Parminder Singh, music by Stephan Grabowski
Republique Theatre Company
Queen Elizabeth Hall
A co-production between the South Bank Centre and Denmark’s Republique Teatret (the first of three such ventures planned), this synthesis of text theatre, music and dance is very much the creation of director Rolf Heim and choreographer Gauri Sharma Tripathi, who is an Artist in Residence at the South Bank Centre, abetted by scenographer Sisse Gerd Jørgensen, whose set enables some intriguing action.
Publicity says “Get ready for One Flew Over the Cuckoo's Nest meets Bollywood!” but this is neither a reworking of the Ken Kesey story nor a Bollywood musical, though it certainly has elements of both. It is set in a Danish psychiatric hospital and has music and dance with an Indian flavour as it explores the story of an ethnically Indian young man who is now in a psychiatric ward after an attempt to set himself alight. He speaks Danish but he claims to be Haroon, a Bollywood movie star, but is he actually Thomas Lindorf, an Indian adopted in infancy by a Danish couple and brought up in Denmark who went off to India in search of his birth mother.
The production concept destabilises any certainty of situation from the very start with a set that towers the full height of the stage and stretching right across that presents the clean lines of a duck-egg blue wall with a bright red door and tall windows. There are Indian-looking musicians sitting by their instruments on the floor on either side, presumably they are the band but things have hardly begun when a couple of them are told to go back to their rooms: they are actually patients.
White-coated Dr Jens Sloth (Thomas Corneliussen) is talking to his female colleague Mette (Laura Müller) and seems irresistibly drawn towards her, literally since his feet are standing still, a pattern that is repeated in case we didn’t notice. He seems just as incapable of initiating his own action in terms of expressing his feelings.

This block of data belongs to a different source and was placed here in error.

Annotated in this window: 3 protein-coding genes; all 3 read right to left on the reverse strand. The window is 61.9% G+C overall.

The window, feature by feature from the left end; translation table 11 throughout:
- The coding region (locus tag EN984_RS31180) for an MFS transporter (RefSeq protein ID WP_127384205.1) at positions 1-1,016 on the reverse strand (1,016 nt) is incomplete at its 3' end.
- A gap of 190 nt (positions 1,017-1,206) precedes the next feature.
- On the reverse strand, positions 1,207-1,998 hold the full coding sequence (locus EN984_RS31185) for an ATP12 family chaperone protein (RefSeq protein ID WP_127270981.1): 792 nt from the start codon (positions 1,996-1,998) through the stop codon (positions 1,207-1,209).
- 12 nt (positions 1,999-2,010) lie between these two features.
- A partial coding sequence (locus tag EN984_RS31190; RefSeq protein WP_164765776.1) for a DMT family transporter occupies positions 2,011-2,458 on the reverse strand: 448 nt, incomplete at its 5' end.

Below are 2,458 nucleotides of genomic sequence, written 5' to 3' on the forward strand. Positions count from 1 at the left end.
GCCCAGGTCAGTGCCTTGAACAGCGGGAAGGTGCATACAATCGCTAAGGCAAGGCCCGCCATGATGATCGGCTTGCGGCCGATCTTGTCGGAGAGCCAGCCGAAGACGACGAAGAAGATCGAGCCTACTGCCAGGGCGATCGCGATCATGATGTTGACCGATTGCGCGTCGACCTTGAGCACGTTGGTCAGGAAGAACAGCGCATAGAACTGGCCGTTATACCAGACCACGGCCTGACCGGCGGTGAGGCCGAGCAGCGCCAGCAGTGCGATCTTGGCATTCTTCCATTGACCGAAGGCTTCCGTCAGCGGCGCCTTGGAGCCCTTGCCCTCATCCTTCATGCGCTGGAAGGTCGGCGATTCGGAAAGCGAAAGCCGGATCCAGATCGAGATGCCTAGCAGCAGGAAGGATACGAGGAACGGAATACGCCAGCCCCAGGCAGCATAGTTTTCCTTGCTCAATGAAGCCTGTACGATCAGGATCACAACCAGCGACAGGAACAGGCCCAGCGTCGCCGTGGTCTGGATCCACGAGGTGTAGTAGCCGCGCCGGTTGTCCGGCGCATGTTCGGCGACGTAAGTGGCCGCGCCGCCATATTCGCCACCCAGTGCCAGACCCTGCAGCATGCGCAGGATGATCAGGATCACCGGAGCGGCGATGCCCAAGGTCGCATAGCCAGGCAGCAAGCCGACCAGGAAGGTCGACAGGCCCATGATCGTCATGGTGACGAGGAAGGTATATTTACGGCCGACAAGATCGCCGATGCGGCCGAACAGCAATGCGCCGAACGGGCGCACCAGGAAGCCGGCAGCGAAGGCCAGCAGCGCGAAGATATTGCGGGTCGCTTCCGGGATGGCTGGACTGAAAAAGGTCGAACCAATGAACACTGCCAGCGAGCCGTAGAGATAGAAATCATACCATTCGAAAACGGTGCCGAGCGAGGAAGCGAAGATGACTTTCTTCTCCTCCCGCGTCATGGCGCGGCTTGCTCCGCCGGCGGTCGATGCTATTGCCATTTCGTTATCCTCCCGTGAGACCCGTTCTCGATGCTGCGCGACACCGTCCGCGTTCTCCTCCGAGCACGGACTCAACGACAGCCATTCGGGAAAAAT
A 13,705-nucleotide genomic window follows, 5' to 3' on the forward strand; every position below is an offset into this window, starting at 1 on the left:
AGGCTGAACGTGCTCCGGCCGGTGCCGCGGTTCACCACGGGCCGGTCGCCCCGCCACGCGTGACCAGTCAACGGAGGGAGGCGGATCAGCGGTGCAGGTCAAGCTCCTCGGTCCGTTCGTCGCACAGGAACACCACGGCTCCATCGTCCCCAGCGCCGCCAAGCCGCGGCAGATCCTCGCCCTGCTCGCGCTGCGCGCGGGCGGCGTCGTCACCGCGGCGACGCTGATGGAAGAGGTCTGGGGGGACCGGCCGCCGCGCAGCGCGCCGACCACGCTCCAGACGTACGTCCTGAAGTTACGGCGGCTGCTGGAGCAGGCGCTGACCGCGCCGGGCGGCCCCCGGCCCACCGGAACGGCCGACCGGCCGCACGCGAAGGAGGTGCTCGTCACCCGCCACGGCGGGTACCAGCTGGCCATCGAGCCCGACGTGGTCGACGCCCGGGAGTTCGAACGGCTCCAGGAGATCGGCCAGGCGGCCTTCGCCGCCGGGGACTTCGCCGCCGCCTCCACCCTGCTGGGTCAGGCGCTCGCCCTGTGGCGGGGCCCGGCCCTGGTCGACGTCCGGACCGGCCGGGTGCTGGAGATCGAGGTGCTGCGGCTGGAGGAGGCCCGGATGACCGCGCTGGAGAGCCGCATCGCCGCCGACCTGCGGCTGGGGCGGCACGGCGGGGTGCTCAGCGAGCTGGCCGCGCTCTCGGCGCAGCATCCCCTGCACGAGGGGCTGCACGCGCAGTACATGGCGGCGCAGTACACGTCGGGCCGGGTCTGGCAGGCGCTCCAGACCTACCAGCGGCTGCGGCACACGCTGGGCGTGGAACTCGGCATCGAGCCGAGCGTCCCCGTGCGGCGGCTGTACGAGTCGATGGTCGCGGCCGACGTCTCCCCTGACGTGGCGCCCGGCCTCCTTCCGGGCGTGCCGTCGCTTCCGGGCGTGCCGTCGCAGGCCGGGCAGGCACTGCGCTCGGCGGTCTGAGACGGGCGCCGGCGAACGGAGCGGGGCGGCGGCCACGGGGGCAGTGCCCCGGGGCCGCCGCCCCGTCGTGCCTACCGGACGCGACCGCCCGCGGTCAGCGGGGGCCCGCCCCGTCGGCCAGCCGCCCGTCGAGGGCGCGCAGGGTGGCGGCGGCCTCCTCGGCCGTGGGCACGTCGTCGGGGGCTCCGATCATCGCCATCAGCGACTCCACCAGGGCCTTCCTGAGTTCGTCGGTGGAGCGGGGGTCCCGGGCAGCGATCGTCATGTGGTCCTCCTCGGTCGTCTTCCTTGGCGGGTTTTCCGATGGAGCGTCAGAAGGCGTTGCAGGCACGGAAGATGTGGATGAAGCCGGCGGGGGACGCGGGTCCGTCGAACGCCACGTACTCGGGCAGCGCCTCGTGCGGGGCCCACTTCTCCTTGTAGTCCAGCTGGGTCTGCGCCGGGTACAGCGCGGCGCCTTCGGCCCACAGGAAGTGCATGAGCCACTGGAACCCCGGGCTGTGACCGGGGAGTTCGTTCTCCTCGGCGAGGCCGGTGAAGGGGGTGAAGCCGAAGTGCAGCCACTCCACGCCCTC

When walls and windows start sliding sideways, the inside of the institution opens up, or is it the inside of their patients' and doctors' minds? for behind the neat and clinical exterior is a pristine white slope, a sort of giant slide that stretches upwards to an edge where people sometimes sit and sometimes disappear and stretches sideways as far as one can see. Staff and patients run upwards to scale its heights, career across it and slide down face down or on their backs; this surely can’t be the real world but a mental state.
While the psychiatrists try their therapies, chemical and otherwise, to bring Haroon into the real world, the Indian brings the spirit of Bollywood to the ward and in particular to encouraging the romance developing between Jens and Mette.
Janus Nabil Bakrawi (actually a Polish-Palestinian) makes a creditable Indian film-star shimmering in white satin or in a sequined gilet; my lady companion was very struck! His feelings and his effect on the psychiatric unit is expressed in dance with the help of four excellent Indian dancers (Jasal Patel, Subrata Pandit, Surashree Bhuttacharya and Manuela Benini). At times the revolve used to create that unmoving feet effect is used to place them circling around him. The choreography is imaginative and lively, with one sequence employing the swinging sleeves of straitjackets but it never generates the headiness of a Bollywood musical. Though we discover the director of the unit is a high-testosterone pussy hunter who has beaten the appropriately named Dr Sloth to Mette, it never generates much sexual heat.
The score, with its mixture of traditional and modern sounds, is often vibrant and makes one expect the full Bollywood exuberance but we are supposed to be in Denmark not Delhi and that may account for the restraint that seems to be at work. Without it, perhaps this could take off onto another level.
“Bollywood Trip” is at the Queen Elizabeth Hall until 18th December 2011
Reviewer: Howard Loxton